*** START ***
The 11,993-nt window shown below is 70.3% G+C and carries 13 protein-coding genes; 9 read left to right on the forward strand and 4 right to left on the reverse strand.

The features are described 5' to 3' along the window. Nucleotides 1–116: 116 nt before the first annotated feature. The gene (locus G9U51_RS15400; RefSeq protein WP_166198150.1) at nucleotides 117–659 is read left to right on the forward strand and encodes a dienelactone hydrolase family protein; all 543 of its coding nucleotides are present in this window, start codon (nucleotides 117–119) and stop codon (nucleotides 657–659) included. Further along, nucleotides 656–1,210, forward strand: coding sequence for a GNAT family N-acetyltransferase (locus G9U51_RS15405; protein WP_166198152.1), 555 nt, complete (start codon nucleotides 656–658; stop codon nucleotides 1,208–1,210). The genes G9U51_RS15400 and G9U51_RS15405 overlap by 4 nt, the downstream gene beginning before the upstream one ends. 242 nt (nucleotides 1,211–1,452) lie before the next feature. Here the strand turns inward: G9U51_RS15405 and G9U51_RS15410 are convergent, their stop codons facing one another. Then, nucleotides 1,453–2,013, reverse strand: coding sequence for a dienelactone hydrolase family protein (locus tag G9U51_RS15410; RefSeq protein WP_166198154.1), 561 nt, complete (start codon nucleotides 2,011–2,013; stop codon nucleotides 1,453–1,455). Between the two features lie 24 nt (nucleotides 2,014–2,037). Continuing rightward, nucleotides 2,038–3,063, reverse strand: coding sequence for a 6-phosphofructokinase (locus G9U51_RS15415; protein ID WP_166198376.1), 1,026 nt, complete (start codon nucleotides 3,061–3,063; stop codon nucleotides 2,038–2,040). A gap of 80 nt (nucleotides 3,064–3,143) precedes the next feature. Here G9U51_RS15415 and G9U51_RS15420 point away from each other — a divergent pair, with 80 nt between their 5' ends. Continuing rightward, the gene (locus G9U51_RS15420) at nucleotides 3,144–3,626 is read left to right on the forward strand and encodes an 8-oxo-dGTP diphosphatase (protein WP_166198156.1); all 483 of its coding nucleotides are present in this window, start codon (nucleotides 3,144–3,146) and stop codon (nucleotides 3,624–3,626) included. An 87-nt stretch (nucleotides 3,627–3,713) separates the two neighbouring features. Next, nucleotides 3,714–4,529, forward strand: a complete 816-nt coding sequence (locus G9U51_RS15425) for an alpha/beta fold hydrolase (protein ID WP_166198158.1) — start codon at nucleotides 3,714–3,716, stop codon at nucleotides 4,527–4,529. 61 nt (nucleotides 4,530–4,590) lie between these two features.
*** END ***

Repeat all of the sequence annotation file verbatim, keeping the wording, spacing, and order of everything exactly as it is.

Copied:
The 11,993-nt window shown below is 70.3% G+C and carries 13 protein-coding genes; 9 read left to right on the forward strand and 4 right to left on the reverse strand.

The features are described 5' to 3' along the window. Nucleotides 1–116: 116 nt before the first annotated feature. The gene (locus G9U51_RS15400; RefSeq protein WP_166198150.1) at nucleotides 117–659 is read left to right on the forward strand and encodes a dienelactone hydrolase family protein; all 543 of its coding nucleotides are present in this window, start codon (nucleotides 117–119) and stop codon (nucleotides 657–659) included. Further along, nucleotides 656–1,210, forward strand: coding sequence for a GNAT family N-acetyltransferase (locus G9U51_RS15405; protein WP_166198152.1), 555 nt, complete (start codon nucleotides 656–658; stop codon nucleotides 1,208–1,210). The genes G9U51_RS15400 and G9U51_RS15405 overlap by 4 nt, the downstream gene beginning before the upstream one ends. 242 nt (nucleotides 1,211–1,452) lie before the next feature. Here the strand turns inward: G9U51_RS15405 and G9U51_RS15410 are convergent, their stop codons facing one another. Then, nucleotides 1,453–2,013, reverse strand: coding sequence for a dienelactone hydrolase family protein (locus tag G9U51_RS15410; RefSeq protein WP_166198154.1), 561 nt, complete (start codon nucleotides 2,011–2,013; stop codon nucleotides 1,453–1,455). Between the two features lie 24 nt (nucleotides 2,014–2,037). Continuing rightward, nucleotides 2,038–3,063, reverse strand: coding sequence for a 6-phosphofructokinase (locus G9U51_RS15415; protein ID WP_166198376.1), 1,026 nt, complete (start codon nucleotides 3,061–3,063; stop codon nucleotides 2,038–2,040). A gap of 80 nt (nucleotides 3,064–3,143) precedes the next feature. Here G9U51_RS15415 and G9U51_RS15420 point away from each other — a divergent pair, with 80 nt between their 5' ends. Continuing rightward, the gene (locus G9U51_RS15420) at nucleotides 3,144–3,626 is read left to right on the forward strand and encodes an 8-oxo-dGTP diphosphatase (protein WP_166198156.1); all 483 of its coding nucleotides are present in this window, start codon (nucleotides 3,144–3,146) and stop codon (nucleotides 3,624–3,626) included. An 87-nt stretch (nucleotides 3,627–3,713) separates the two neighbouring features. Next, nucleotides 3,714–4,529, forward strand: a complete 816-nt coding sequence (locus G9U51_RS15425) for an alpha/beta fold hydrolase (protein ID WP_166198158.1) — start codon at nucleotides 3,714–3,716, stop codon at nucleotides 4,527–4,529. 61 nt (nucleotides 4,530–4,590) lie between these two features.